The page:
First, the portrait is as fanciful as it gets.  We do not know what Louis de Buade de Frontenac looked like, for no period portrait of him exists, but a little basic research would have allowed for a much more accurate image.  When he came to the colony he was no more the youngish to middle-aged man seemingly portrayed here: he was fifty years old when his first mandate began, and sixty-eight when he returned for a second one; he had reached the ripe old age of seventy-six when he died at Quebec in 1698. 

Which brings me to the man's outfit, which is an imaginative "musketeerish" thing more reminescent of the middle of the seventeenth century than of its last decades.  The rapier, or sword, too is out of place.  I don't know how ghosts choose what to wear, but surely they are more discriminating than this!  By the way, this is not the first time I have to berate an institution for endowing its Faux-Frontenac with a grossely inaccurate costume and accessories: long-time readers may recall my rant on the Grévin wax museum in Montréal.  People!  Why won't you hire costume historians and historical artists?  I can give you a few names if you have trouble find any.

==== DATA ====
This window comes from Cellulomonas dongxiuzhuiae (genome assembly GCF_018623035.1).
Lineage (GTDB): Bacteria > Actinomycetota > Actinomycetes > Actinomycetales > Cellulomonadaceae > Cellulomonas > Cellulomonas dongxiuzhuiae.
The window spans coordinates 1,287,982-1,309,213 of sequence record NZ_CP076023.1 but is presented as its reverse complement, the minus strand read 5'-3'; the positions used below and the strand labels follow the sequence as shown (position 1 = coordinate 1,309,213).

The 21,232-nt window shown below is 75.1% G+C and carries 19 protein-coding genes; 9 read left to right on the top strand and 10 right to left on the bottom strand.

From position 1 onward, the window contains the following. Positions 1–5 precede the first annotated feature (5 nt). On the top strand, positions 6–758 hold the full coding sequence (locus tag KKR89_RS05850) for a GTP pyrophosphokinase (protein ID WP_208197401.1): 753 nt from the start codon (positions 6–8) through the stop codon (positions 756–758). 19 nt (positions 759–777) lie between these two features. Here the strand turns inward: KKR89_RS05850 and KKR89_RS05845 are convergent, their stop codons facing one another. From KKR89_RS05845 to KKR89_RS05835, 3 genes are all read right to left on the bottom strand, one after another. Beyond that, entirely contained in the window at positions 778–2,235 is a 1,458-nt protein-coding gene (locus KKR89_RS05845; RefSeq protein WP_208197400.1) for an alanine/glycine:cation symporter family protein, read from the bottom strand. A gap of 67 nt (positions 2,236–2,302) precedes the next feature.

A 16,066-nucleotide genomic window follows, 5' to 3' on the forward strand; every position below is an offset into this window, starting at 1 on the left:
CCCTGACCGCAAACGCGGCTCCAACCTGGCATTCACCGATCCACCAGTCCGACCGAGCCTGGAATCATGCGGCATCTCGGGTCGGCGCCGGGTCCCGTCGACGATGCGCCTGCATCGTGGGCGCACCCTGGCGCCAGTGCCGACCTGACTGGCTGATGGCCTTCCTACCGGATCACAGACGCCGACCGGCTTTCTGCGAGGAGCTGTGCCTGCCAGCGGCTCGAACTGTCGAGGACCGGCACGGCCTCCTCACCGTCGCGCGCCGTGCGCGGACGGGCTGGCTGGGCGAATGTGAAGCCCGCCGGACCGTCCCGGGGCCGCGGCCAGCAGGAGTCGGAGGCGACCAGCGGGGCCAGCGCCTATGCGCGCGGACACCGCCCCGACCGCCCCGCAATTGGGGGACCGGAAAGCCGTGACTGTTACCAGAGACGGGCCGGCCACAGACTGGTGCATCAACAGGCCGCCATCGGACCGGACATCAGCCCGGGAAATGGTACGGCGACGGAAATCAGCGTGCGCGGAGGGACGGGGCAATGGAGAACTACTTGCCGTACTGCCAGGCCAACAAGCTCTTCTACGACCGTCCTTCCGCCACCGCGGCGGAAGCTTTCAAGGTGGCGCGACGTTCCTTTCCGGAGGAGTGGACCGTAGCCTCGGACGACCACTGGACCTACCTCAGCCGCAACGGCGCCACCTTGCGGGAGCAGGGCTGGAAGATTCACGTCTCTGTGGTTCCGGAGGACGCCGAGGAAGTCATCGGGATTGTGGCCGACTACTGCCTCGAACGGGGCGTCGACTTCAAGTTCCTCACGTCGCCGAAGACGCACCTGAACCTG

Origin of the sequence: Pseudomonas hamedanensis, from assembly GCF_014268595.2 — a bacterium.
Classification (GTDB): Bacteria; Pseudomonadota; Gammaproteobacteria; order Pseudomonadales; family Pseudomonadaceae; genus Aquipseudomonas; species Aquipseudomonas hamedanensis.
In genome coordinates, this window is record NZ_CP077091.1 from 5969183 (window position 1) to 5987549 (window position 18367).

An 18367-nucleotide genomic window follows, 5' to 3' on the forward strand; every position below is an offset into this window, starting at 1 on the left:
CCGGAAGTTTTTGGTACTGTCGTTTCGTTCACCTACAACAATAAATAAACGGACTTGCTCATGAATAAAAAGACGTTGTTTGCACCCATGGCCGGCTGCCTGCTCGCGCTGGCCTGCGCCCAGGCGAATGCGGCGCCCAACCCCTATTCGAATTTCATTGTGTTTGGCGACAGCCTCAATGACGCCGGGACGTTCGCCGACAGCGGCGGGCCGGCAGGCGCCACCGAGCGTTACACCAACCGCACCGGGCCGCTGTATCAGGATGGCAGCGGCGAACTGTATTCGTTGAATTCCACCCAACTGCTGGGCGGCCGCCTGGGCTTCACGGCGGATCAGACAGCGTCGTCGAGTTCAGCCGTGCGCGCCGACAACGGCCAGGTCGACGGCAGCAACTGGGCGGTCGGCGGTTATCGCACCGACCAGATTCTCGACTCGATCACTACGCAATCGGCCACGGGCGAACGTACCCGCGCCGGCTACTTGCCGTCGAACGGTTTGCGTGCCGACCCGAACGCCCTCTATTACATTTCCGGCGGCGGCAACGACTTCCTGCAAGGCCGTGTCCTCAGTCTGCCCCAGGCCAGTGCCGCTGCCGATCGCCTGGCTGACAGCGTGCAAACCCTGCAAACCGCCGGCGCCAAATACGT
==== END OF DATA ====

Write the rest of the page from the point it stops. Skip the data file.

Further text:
I am also very dissapointed with Canada Post's choice of this particular "Québécois haunting".  As accompanying blurb, they explain that the stamp depicts depicts "Quebec’s Chateau Frontenac hotel’s most famous otherworldly resident: the Count of Frontenac, for whom the hotel is named. The Count died in New France while his fiancée was in Europe. Legend tells us he had his heart sent to her, but she returned it, mortified by such a grisly final gesture. The Count is said to wander hotel halls in his 17th century garb. Quebecers, share the Count’s tale with friends around the globe."